Nielsen: 20% of Consumers Streaming Video

In U.S. households with over-the-top video, about 20% of residents are streaming content on a daily basis, according to new data from Nielsen.

The report, citing an online survey, found that 60% of Americans subscribe to more than one paid video streaming service. That’s important considering the influx of new OTT video services entering the market. Nielsen also found that 93% of U.S. consumers said they would either increase or keep their existing streaming services.

According to survey respondents, price is the most vital attribute for a streaming service. This puts the impetus on platforms to satisfy customers’ return on investment, while being affordable enough for the rest of their media habits.

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In fact, when asked about what made them cancel a paid video subscription service, 42% of respondents said they didn’t use it enough to justify the cost.

“The proliferation of on-demand streaming services is the most profound media disruption of the last half-century,” Peter Katsingris, SVP of Audience Insights, said in a statement. “And this disruption is driving profound, real, actionable opportunity across all facets of the industry.”

Netflix accounted for 31% of household streaming, followed by 21% for YouTube, 12% for Hulu and 8% for Amazon. Another 28% was spent viewing other streaming services.

While there are myriad attributes that make a streaming service attractive to users, content, including original and proprietary, is what ultimately gets them to sign-up, according to Nielsen.

Among the top four reasons why survey participants decided to subscribe to additional streaming services were all content-based, with the top reason being to expand the content that they had available.

About 20% of respondents said they canceled a service after watching all the content that they were interested in.

“We’ve only just entered the first chapter of the ‘streaming wars,’ but rest assured that the fight will continue,” Nielsen said. “The platforms that can adapt to the marketplace may rise to the top; should they not continue to evolve nor expand their content libraries, then consumers just might replace them.”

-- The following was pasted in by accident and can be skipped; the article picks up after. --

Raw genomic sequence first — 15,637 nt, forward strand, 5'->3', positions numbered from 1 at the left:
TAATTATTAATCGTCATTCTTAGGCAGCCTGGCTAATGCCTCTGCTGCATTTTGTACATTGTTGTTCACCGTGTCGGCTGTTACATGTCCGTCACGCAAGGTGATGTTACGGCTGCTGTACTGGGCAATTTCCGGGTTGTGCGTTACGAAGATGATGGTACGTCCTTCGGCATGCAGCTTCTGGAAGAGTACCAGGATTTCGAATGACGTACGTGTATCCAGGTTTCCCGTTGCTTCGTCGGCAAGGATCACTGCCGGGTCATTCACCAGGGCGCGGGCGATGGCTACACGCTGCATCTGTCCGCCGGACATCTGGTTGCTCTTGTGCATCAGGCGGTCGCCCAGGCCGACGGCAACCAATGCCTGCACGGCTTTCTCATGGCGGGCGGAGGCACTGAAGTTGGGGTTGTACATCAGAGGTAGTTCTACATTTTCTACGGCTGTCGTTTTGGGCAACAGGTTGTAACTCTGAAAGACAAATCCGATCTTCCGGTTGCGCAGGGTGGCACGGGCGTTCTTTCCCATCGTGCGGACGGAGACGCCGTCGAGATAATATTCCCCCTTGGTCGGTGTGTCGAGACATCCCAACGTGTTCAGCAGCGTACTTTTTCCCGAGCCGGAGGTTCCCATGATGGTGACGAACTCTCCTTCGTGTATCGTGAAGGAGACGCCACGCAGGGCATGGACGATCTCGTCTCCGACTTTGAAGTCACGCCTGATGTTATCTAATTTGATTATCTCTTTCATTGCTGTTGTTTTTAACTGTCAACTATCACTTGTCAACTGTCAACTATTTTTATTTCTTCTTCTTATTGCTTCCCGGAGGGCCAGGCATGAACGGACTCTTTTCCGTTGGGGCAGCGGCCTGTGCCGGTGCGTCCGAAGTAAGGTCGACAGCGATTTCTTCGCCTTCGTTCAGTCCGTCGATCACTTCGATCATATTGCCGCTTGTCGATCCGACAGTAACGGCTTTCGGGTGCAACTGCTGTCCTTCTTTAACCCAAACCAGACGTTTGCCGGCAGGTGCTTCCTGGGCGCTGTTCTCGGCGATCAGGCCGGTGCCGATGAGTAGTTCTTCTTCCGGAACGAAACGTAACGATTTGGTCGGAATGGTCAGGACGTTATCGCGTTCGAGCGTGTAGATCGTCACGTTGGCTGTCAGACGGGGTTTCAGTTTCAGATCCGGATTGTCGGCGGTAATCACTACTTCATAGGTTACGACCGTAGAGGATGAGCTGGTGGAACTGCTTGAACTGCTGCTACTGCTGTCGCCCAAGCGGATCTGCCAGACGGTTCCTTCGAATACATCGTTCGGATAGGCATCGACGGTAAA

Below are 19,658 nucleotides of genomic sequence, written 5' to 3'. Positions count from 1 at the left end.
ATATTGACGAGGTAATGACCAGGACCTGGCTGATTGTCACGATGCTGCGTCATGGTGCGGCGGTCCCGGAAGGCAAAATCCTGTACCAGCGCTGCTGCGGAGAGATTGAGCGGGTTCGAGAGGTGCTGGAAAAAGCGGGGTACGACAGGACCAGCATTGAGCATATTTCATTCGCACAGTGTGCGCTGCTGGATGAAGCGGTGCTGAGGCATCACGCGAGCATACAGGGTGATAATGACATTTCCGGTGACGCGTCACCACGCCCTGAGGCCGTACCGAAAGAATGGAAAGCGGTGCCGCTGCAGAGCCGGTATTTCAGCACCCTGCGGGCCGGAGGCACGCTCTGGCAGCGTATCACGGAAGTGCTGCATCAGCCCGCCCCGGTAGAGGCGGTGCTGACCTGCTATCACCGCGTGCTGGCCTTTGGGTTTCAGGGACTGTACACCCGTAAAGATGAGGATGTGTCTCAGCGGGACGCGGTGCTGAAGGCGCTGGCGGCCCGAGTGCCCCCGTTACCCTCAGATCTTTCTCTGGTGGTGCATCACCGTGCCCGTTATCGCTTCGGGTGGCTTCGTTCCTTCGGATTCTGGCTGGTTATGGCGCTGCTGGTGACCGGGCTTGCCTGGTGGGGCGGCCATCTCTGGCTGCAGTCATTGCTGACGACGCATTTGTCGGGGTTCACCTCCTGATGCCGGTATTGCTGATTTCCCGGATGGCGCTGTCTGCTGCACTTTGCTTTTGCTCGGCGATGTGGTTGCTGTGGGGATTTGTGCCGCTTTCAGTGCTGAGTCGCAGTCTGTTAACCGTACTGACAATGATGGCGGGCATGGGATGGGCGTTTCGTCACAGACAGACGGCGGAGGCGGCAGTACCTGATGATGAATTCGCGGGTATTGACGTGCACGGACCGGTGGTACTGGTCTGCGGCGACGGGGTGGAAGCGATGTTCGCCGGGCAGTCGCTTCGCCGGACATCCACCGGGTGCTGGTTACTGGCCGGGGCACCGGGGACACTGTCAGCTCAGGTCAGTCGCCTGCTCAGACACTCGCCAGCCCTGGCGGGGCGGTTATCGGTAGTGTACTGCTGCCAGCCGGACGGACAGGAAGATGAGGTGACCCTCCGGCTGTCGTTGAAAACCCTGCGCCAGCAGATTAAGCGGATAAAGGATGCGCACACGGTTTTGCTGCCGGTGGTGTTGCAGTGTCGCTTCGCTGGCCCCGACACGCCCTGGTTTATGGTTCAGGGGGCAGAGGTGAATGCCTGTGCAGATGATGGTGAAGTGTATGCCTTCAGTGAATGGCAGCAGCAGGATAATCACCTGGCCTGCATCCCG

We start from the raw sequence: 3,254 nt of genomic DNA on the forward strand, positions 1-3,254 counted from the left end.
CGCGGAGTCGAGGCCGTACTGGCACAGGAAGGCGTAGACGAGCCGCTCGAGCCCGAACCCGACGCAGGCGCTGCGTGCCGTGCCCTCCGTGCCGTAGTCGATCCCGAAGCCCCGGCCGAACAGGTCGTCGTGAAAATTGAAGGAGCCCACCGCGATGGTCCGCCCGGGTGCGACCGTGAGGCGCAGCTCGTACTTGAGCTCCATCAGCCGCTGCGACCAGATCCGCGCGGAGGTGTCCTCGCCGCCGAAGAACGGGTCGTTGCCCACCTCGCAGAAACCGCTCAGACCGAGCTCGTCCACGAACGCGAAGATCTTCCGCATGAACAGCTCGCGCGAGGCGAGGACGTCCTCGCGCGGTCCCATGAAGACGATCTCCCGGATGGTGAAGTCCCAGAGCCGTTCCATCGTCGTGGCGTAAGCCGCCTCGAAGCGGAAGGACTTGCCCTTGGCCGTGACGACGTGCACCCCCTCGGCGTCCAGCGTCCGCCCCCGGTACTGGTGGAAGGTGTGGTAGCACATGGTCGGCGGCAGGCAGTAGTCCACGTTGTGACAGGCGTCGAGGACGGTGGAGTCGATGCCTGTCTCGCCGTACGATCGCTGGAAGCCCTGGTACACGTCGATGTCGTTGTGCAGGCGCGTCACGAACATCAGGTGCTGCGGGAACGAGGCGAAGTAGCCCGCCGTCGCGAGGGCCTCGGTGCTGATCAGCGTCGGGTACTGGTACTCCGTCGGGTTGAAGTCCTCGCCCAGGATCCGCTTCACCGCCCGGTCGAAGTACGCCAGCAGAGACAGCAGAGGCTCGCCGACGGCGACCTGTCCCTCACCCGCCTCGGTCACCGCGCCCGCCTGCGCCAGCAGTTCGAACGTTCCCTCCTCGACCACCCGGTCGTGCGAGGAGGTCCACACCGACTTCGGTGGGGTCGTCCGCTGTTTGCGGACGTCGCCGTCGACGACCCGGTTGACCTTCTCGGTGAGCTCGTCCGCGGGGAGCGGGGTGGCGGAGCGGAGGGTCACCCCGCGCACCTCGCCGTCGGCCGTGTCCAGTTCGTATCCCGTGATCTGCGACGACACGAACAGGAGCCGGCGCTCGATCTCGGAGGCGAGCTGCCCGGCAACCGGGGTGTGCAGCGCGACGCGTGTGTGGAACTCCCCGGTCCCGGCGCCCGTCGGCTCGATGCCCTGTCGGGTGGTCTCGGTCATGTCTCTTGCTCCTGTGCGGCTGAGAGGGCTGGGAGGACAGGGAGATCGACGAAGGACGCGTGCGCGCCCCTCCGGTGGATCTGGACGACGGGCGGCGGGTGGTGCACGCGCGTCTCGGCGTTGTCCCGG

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High-Profile SVOD Newcomers Spearhead Crowding Market

As widely reported, Apple and Disney are launching separate high-profile branded SVOD services next month, with NBC Universal slated to do the same next year.

The moves prompted AT&T to announce a public unveiling on Oct. 29 of WarnerMedia’s subscription streaming video platform HBO Max — months before its early 2020 launch.

Each new service has a lot riding as parent media/tech companies forge full-steam ahead into crowding over-the-top video waters heretofore controlled by Netflix, Amazon Prime Video and Disney-owned Hulu domestically.

On the retail end, consumers now face myriad inexpensive SVOD services delivering original and non-exclusive content. When combined, the choices can be overwhelming and expensive.

“Options are great for consumers when it comes to deciding what to watch,” said Peter Katsingris, SVP of audience insight at Nielsen. “But they’re also decidedly complicated for an industry that continues to fragment and search for unique ways to influence their behavior and perhaps steer eyeballs toward their network, program, service or brand.”

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Indeed, Disney CEO Bob Iger calls the pending $6.99 Disney+ service “the most important product the company has launched” in his 14 years as chief executive.

Disney expects to attract 60 million-to-90 million subscribers for Disney+ through 2024, which would be more than half of Netflix’s current 158 million global subs. It is giving away the service to Verizon’s unlimited data subs as part of a promotion.

Apple is targeting more than 900 million iPhone users worldwide through various incentives for the $4.99 Apple TV+.

Short-form video competitor Quibi ($4.99) from DreamWorks Animation founder Jeffrey Katzenberg and former Hewlett-Packard CEO Meg Whitman, inked a partnership with T-Mobile, securing access to the telecom’s 83 million subscribers.